Hi - i've just watched a youtube magic card trick - { Math magic card trick!! - YouTube } - although I understand the math involved - i'm stuck trying to define a 'general rule' or formula to describe the exercise. Can anyone please help or advise ?

Printable View

- March 6th 2013, 10:03 AMGlynAnyone good with 'general rules' ?
Hi - i've just watched a youtube magic card trick - { Math magic card trick!! - YouTube } - although I understand the math involved - i'm stuck trying to define a 'general rule' or formula to describe the exercise. Can anyone please help or advise ?

- March 7th 2013, 04:00 AMjackkariesRe: Anyone good with 'general rules' ?

I just join this forum and I really appreciate your work. This trick is awesome and I will try this one as soon as possible .

lists - March 7th 2013, 05:49 AMHallsofIvyRe: Anyone good with 'general rules' ?
As a general rule, there are no "general rules".

- March 7th 2013, 06:00 AMGlynRe: Anyone good with 'general rules' ?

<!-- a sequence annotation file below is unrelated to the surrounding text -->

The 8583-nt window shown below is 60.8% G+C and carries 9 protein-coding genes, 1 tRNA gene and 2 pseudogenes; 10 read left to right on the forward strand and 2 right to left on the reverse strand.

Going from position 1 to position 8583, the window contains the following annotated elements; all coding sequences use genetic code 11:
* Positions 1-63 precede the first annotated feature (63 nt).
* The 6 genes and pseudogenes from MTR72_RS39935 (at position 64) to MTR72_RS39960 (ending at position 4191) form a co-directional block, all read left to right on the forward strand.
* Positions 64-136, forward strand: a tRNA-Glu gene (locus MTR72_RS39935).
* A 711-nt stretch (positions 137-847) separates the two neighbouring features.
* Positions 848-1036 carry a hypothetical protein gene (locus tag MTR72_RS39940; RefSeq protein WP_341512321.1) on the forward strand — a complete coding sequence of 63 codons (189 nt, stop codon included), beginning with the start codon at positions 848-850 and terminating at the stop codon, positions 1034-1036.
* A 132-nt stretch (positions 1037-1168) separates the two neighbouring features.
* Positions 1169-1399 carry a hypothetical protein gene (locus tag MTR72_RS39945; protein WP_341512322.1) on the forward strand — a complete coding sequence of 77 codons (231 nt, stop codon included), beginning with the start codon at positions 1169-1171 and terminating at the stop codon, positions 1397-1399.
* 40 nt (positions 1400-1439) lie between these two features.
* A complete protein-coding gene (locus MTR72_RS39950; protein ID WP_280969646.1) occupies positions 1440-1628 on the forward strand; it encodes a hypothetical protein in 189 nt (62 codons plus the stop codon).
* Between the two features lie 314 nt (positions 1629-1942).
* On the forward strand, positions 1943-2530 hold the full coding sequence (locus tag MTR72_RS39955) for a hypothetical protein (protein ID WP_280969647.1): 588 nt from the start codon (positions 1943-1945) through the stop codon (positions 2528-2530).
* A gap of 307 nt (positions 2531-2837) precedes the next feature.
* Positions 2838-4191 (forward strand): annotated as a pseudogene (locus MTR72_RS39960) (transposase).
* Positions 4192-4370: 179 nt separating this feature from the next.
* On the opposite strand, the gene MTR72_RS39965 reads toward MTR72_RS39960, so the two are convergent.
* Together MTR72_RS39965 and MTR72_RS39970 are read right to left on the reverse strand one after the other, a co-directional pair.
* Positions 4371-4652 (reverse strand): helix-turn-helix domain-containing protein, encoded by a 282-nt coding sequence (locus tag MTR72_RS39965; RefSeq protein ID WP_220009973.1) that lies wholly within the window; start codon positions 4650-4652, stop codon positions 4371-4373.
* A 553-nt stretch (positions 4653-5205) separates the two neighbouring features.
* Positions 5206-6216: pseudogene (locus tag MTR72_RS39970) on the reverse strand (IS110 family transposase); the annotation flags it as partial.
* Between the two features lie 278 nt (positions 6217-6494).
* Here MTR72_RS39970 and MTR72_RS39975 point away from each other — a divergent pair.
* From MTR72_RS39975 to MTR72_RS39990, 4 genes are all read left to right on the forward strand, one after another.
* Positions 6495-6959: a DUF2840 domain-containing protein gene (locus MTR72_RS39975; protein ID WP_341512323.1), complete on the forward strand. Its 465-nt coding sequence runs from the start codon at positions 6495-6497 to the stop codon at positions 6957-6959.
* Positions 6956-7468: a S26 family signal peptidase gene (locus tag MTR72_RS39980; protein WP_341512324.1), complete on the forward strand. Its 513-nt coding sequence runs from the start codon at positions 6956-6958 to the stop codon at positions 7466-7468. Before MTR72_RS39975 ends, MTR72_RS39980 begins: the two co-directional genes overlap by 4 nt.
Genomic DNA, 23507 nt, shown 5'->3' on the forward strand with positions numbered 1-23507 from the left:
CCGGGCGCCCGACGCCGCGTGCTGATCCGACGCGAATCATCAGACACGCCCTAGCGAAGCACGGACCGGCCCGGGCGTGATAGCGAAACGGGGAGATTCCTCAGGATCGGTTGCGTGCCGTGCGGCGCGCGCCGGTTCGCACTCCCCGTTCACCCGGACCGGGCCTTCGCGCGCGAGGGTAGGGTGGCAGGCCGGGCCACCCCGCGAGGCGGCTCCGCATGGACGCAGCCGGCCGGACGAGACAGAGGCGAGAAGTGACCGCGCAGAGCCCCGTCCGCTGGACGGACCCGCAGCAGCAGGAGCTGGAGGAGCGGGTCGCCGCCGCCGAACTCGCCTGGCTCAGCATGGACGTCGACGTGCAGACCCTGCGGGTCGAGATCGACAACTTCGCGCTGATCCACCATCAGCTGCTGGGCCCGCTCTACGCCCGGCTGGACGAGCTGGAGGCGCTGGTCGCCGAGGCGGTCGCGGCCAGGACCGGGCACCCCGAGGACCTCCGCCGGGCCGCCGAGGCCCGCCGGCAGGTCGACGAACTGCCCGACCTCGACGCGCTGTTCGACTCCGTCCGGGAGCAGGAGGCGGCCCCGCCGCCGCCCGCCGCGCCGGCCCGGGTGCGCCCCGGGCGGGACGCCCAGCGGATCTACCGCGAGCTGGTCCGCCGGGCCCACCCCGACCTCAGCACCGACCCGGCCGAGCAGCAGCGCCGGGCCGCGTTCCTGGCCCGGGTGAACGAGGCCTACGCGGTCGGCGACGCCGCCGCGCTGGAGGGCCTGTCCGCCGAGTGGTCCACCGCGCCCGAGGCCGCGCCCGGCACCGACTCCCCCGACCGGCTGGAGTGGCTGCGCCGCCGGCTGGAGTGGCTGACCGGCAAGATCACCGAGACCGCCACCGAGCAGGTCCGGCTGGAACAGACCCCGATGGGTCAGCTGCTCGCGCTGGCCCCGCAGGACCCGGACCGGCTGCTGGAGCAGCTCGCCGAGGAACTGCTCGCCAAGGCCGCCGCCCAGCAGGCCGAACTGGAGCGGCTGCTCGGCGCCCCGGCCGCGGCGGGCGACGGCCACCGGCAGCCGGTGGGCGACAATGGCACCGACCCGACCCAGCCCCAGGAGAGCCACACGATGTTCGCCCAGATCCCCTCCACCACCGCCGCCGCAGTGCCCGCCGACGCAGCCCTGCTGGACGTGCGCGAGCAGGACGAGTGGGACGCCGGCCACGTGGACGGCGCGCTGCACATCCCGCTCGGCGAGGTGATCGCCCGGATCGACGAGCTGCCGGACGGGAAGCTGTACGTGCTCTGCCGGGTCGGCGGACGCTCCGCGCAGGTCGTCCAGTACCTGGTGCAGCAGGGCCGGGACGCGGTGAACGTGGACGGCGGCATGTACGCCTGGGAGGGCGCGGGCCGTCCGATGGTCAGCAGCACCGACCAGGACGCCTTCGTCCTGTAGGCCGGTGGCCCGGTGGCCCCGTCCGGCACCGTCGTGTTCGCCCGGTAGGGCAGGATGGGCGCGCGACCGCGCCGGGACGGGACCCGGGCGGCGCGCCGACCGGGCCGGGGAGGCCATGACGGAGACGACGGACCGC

Many thanks ! I just wondered, with both 52 and 10 being limiting factors in the exercise, whether there was an expression that could be used to describe the use of the exercise.

- March 7th 2013, 09:13 AMBobPRe: Anyone good with 'general rules' ?
I'm not sure what is meant by a ' general rule ', but if it's simply the maths behind this trick, that's pretty easy.

First note that if you know the bottom card of a pile, then you know how many cards there are in the pile, simply subtract from 11.

If for example the bottom card is a 4, then you count 4,5,6,7,8,9,10. That's 7 cards and equals 11 - 4.

Suppose then that the bottom cards of the three chosen piles are a, b and c.

The total number of cards in the three piles will be (11 - a) + (11 - b) + (11 - c) = 33 - (a + b + c), in which case the number of remaining cards will be 52 - {33 - (a + b + c)} = 19 + (a + b + c).

Subract 19 and you are left with (a + b + c), the sum of the bottom cards in the three piles. - March 7th 2013, 04:44 PMGlynRe: Anyone good with 'general rules' ?
Many thanks. I simply wondered if there were a more succinct expression than 52 = 19 + remainder stack + stacks a+b+c.

- March 8th 2013, 12:17 AMBobPRe: Anyone good with 'general rules' ?
I'm still not sure what it is that are looking for. It's easy enough to extend this to multiple packs, multiple stacks and a different top number (<=13), but it would seem that you are always going to arrive at some formula of this type.

- March 9th 2013, 03:21 AMGlynRe: Anyone good with 'general rules' ?
Thank you for the reply - I have resolved the math - just wondered if there were any suggestions about encapsulating this exercise in a simple and engaging algebraic model for teaching children